The near-term outlook for the Philippine banking system remains stable as indicators show it can accommodate rapid loan growth, Moody’s Investors Service said.
The debt watcher’s perspective — maintained since November 2015 and extended for the next 12 to 18 months — was detailed in a report released on Friday.
“The banks’ asset performance will be supported by a strong economy and the private sector’s benign leverage and debt servicing metrics,” Moody’s Vice-President Simon Chen said in a statement.
He warned, however, that non-performing loans could rise as banks shift to a loan mix that is heavier on retail loans.
The overall outlook was based on an assessment of the operating environment, asset quality and capital, funding and liquidity, profitability and efficiency, and systemic support, all of which were rated as stable.
Credit growth, “which will likely stay in the high teens through 2017 and 2018”, would be supported by real gross domestic product growth (GDP) above that of similarly rated sovereigns.
The Philippines — which has an investment-grade Baa2 rating and a stable outlook from Moody’s — is expected to see GDP growth of 6.5 percent in 2017 and 6.8 percent in 2018.
“Economic growth in the Philippines will be supported in the next 12-18 months by stable household consumption, the government’s focus on infrastructure development, buoyant private sector investment, and the recovery in external demand,” the debt watcher said.
Asset performance will also remain stable in the near term as the credit metrics of corporate customers, which account for some 80 percent of banks’ loan portfolios, are expected to remain sound.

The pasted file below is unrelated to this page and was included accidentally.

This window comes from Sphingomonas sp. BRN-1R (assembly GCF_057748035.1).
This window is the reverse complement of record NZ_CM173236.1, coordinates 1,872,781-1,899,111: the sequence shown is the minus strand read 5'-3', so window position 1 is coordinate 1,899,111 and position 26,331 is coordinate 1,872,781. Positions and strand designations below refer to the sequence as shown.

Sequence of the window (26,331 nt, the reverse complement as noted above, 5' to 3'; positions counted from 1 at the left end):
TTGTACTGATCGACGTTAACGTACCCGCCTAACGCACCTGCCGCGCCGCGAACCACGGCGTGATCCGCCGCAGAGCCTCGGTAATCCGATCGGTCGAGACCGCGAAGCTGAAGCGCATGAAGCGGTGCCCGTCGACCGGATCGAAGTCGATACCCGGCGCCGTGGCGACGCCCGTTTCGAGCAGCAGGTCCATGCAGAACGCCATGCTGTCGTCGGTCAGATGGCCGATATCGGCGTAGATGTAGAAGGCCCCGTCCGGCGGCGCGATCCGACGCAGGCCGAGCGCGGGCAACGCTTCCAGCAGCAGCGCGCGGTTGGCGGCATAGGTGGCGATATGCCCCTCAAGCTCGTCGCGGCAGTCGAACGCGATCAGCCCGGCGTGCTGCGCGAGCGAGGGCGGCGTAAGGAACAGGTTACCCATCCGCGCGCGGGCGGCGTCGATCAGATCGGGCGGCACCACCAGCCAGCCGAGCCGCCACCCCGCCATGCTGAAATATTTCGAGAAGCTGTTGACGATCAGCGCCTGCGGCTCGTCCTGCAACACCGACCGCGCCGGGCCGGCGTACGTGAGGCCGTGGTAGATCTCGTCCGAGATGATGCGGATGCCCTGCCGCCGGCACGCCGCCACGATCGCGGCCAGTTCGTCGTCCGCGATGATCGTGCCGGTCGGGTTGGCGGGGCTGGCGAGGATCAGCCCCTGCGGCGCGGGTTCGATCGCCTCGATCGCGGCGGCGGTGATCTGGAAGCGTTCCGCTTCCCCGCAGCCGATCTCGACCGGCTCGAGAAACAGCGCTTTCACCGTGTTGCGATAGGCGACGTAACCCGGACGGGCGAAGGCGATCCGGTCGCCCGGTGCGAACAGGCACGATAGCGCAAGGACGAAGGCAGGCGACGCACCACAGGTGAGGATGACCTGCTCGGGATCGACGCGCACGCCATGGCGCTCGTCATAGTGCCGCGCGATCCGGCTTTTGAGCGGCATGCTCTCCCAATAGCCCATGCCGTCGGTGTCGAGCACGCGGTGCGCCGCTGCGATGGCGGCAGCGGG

Capitalization will stay strong but weaken slightly, Moody’s said, given pressure from rapid credit growth and the adoption of Philippine Financial Reporting Standards 9 that requires banks to recognize expected credit losses rather than waiting for these to occur.
”Nevertheless, Moody’s stress test results show that the banks’ loss absorbing capacity is strong. And, their strong and proven access to the external capital markets will also mitigate potential pressure on their capital levels,” it said.
As for funding and liquidity, it said that the banks’ funding profiles were dominated by deposits and showed little reliance on short-term wholesale funding. Loan-to-deposit ratios were at a low 67 percent as of the middle of 2017 “and they hold sizable stocks of liquid assets”.
Meanwhile, an improvement in net interest margins attributable to the rebalancing of loan exposures will support profitability but “their high cost base will remain a key drag on their profitability metrics,” Moody’s said.
The government’s capacity to provide support to banks in times of stress, meanwhile, was said to have improved in recent years due to the country’s strong economic performance and fiscal management gains
Systemically important banks can expect to receive greater support from the government, Moody’s noted.
The debt watcher currently maintains ratings on nine Philippine commercial banks, whose assets account for around 75 percent of the total banking system.